When you think of characteristics of a great leader, what comes to mind? It’s probably something like dedication, perseverance or charisma. Maybe it’s the ability to think of big ideas, or the ability to get people to follow.
All those things are great – and they certainly help make great leaders. But less flashy traits can have an even bigger impact, especially when it comes to leading businesses. They’re the kinds of traits you’ll find in successful CEOs, presidents, and team leaders.
Below, we’ve picked a list of five of the best traits that great leaders share. What traits do you think are important for leaders to have? Let us know in the comments!
1. They don’t micromanage
Effective leaders are usually bursting at the seams with great ideas, but that doesn’t mean it’s their way or the highway. When someone in charge micromanages those beneath them, they stifles creativity and prevent others from finding their own best way (or perhaps a different, better way ) of doing things.
In short, a great leader trusts her employees to do what’s right. How can they trust them? Because they take the time to hire talented people who are well-suited for their roles, and who they can trust to do the right thing. This environment of trust breeds great ideas – ones that don’t always come from the top, either.
2. They show their human side
No one wants to work for a cyborg. The best leaders are confident enough to show their human side. Most importantly, they have a sense of humor and aren’t afraid to share it with the people they’re in charge of.
They’re also empathetic, allowing them to relate to people from all walks of life, in all levels of their company. Finally, the best leaders show their human side by having a strong sense of humility. They got where they are by being great at what they do, but they don’t believe they’re better than anyone – let alone everyone.
3. They’re transparent
Imagine working for a boss who’s like the “man behind the curtain” from the Wizard of Oz. In fact, you may have had bosses like that in the past. Leaders who keep employees in the dark about how they do things and what they expect don’t tend to fare very well.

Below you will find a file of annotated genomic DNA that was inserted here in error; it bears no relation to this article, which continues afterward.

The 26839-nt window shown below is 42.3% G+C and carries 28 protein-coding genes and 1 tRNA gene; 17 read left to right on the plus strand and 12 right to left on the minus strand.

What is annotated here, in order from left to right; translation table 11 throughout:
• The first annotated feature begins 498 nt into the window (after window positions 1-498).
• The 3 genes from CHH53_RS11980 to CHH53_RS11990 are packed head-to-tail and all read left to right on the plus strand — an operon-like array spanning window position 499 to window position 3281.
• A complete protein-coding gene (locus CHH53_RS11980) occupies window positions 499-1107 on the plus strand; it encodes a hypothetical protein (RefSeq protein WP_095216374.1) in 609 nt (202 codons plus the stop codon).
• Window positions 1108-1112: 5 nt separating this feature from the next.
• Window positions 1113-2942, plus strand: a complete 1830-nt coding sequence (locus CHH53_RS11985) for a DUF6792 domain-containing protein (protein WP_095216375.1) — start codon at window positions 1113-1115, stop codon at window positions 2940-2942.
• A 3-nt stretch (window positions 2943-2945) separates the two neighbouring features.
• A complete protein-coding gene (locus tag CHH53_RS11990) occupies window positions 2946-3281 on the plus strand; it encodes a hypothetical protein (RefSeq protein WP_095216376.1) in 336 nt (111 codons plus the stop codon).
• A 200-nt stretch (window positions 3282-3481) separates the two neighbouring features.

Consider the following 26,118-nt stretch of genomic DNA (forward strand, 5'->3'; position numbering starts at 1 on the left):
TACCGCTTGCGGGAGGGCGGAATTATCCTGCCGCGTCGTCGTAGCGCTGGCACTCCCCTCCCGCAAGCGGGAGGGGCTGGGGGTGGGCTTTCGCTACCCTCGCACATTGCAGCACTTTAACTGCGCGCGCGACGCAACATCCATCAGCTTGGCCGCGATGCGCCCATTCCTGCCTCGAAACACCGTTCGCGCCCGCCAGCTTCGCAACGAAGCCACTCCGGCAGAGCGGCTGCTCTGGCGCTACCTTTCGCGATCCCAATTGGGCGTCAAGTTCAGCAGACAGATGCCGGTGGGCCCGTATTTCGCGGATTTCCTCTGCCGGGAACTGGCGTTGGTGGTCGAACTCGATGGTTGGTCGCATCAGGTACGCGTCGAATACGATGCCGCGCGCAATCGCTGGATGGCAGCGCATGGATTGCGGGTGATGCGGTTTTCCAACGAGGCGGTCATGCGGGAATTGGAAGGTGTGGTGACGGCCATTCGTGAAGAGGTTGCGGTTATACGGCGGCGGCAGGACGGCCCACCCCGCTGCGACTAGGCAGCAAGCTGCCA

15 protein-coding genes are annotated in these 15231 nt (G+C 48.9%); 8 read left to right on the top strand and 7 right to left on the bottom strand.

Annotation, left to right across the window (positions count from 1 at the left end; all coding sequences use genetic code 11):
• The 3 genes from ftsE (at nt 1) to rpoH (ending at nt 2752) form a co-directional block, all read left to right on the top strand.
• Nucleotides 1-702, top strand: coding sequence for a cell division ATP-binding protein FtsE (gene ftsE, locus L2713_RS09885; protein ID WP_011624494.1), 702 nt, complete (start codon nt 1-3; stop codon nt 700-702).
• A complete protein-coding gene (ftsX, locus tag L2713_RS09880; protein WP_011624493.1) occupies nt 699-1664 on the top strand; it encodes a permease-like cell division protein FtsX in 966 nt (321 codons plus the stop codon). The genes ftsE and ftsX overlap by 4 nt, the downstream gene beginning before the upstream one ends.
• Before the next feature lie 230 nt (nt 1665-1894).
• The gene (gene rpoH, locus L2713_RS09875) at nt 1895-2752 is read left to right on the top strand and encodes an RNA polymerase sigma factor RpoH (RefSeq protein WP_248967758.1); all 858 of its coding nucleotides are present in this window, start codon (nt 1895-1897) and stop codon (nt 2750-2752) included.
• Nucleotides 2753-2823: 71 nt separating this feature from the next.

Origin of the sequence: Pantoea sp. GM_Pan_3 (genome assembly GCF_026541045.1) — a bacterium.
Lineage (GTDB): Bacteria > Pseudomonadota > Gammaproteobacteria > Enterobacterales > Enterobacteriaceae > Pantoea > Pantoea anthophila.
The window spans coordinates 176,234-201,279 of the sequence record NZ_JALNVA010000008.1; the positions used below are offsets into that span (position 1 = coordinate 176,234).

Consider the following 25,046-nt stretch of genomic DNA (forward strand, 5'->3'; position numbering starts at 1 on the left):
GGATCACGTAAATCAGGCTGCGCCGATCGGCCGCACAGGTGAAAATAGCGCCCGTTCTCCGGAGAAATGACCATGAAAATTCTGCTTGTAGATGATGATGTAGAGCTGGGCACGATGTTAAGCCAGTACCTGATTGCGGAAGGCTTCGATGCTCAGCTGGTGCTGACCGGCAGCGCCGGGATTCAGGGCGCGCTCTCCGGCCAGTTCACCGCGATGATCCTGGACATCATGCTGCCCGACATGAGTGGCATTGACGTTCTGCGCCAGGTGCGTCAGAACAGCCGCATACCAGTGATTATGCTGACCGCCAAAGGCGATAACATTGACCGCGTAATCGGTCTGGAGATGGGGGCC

Great leaders are transparent. They understand that it’s in their best interests – and everyone else’s best interests – to be open and honest about their policies, their expectations and other matters important to the organization as a whole. When employees are confident in their boss, their organization and its mission, they’re more willing and eager to work hard for it.
4. They’re flexible
The best bosses and leaders focus a large part of their efforts on finding the very best talent. They then give that talent free reign (or as close to free reign as makes sense for their organization) to do things as they see fit – without imposing rigid regulations or crazy mandates.
Great leaders know that there’s not just one correct way to do things. They realize that some people work better by doing things differently. And they know that allowing employees to do things their own way is a great way to discover more effective techniques and methods. Flexibility breeds innovation, and innovation breeds success.
5. They accept responsibility
An effective leader doesn’t just hold employees accountable – they hold themselves accountable, too. Nothing is worse than working for someone who can never admit that they’ve dropped the ball or otherwise made a mistake. When employees see that their leader accepts responsibility, they’re more willing to do so themselves.
This is a lesson that’s applicable in multiple realms. Employees look to great leaders for guidance, so great leaders need to be the kind of employee they want to have. Do you want employees who are self-motivated, driven and passionate? Show them a leader who’s self-motivated, driven and passionate, too.
When it comes to being a great leader, ruling with an iron fist rarely works. Being flexible, transparent and willing to meet employees halfway tends to yield much better results – and fosters an environment that employees can and want to succeed in.
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